FIG. 8A is a schematic drawing showing a front view of the second example of an adaptor 107 a (also referred to as a piece of capillary tube or a capillary tube); FIG. 8B is a schematic drawing showing a top view of the adaptor shown in FIG. 8A; FIG. 8C is a cross-sectional view through the adaptor shown in FIG. 8A along line C-C; and FIG. 8D is a perspective view of the adaptor shown in FIG. 8A. Adaptor 107 a is provided with an inlet opening 105 a, an inlet 109 b, and an outlet 108. It will be readily noticed that the openings 105 a and 108 are identical.

FIG. 6A is a schematic drawing showing a front view of a sample holder 700 suitable for collection and measurement of a blood sample according to a fourth embodiment of the invention; FIG. 6B is a schematic drawing showing a top view of the sample holder shown in FIG. 6A; FIG. 6C is a cross-sectional view through the sample holder shown in FIG. 6A along line C-C; and FIG. 6D is a perspective view of the sample holder shown in FIG. 6A. Shown in FIG. 6C is the outlet 108 of the adaptor 107 a (FIGS. 8A-8D), which provides fluid connection between the inlet opening 105 a (FIGS. 8B-8D) and the inlet transition chamber 111 in apparatus 600.

Similarly, the fifth embodiment of the invention 800, shown in FIGS. 10A-10D, is an assembly of the apparatus 600 shown in FIGS. 5A-5C with a third example of an adaptor 700 shown in FIGS. 9A-9D. Those skilled in the art will appreciate that the sample holder 600 and the adaptor 700 can be held together by any means, for example without any limitations, frictional engagement or glue. It will be readily noticed that the apparatus 800 is similar to the apparatus 500, shown in FIGS. 4A-4D. Those skilled in the art will also appreciate that an apparatus like apparatus 800 can be made by assembling sample holder 600 (shown in FIGS. 5A-5C), adaptor 400 (shown in FIGS. 7A-7D), and adaptor 107 a (shown in FIGS. 8A-8D).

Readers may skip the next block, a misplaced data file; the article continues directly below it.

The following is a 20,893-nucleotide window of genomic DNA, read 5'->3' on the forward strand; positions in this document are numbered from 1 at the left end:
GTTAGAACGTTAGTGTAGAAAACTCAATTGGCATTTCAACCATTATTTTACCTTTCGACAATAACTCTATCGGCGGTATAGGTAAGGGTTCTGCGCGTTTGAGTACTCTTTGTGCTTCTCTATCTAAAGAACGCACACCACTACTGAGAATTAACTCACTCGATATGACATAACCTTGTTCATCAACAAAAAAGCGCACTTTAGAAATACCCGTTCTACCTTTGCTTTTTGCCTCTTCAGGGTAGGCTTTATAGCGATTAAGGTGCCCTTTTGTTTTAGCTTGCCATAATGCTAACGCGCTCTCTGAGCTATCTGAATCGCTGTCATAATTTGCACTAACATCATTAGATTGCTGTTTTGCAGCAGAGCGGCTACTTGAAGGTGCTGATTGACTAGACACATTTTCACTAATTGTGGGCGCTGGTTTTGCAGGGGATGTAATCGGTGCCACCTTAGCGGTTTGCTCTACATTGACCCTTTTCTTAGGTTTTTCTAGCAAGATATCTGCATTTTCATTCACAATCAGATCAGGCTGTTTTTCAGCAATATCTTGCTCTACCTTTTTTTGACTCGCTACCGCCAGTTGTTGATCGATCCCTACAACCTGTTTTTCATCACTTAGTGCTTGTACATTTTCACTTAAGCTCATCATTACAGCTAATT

FIG. 10A is a schematic drawing showing a front view of the sample holder 800; FIG. 10B is a schematic drawing showing a top view of the sample holder shown in FIG. 10A; FIG. 10C is a cross-sectional view through the sample holder shown in FIG. 10A along line C-C; and FIG. 10D is a perspective view of the sample holder shown in FIG. 10A.

FIG. 9A is a schematic drawing showing a front view of the third example of an adaptor 700 for a sample holder 800 shown in FIGS. 10A-10D; FIG. 9B is a schematic drawing showing a top view of the adaptor 700 shown in FIG. 9A; FIG. 9C is a cross-sectional view through the adaptor shown in FIG. 9A along line C-C; and FIG. 9D is a perspective view of the adaptor shown in FIG. 9A. The adaptor 700 is provided with an inlet opening 105 c, and inlet 109 c, and an outlet 110. The outlet 110 is housed in a piece of capillary tube 107 b, which is an integral part of the adaptor 700. It will be readily noticed that the adaptor 700 can be made by frictionally engaging the adaptor 400 shown in FIGS. 7A-7D with the adaptor 107 a shown in FIGS. 8A-8D, by passing the inlet opening 105 a of adaptor 107 a through the outlet 106 of the adaptor 400 shown in FIGS. 7A-7D.

While the above description provides example embodiments, it will be appreciated that the present invention is susceptible to modification and change without departing from the fair meaning and scope of the accompanying claims. Accordingly, what has been described is merely illustrative of the application of aspects of embodiments of the invention. Numerous modifications and variations of the present invention are possible in light of the above teachings. It is therefore to be understood that within the scope of the appended claims, the invention may be practiced otherwise than as specifically described herein.

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29Waters Medical Systems, "OXIMETRY", retrieved from http://www.watersmed.com/oximetry.html, dated Sep. 30, 2004.
Classifications
U.S. Classification422/68.1, 356/246
International ClassificationG01N21/11
Cooperative ClassificationG01N33/49, B01L2300/0816, B01L3/502723, B01L2300/0864, B01L2400/0406, B01L3/502715, B01L3/502746, G01N21/03, B01L2300/0636, G01N2021/0382, G01N2021/0314, G01N21/11, G01N2021/0346, G01N21/274, B01L2300/0654
European ClassificationB01L3/5027F, B01L3/5027C, B01L3/5027B, G01N21/11, G01N21/03, G01N33/49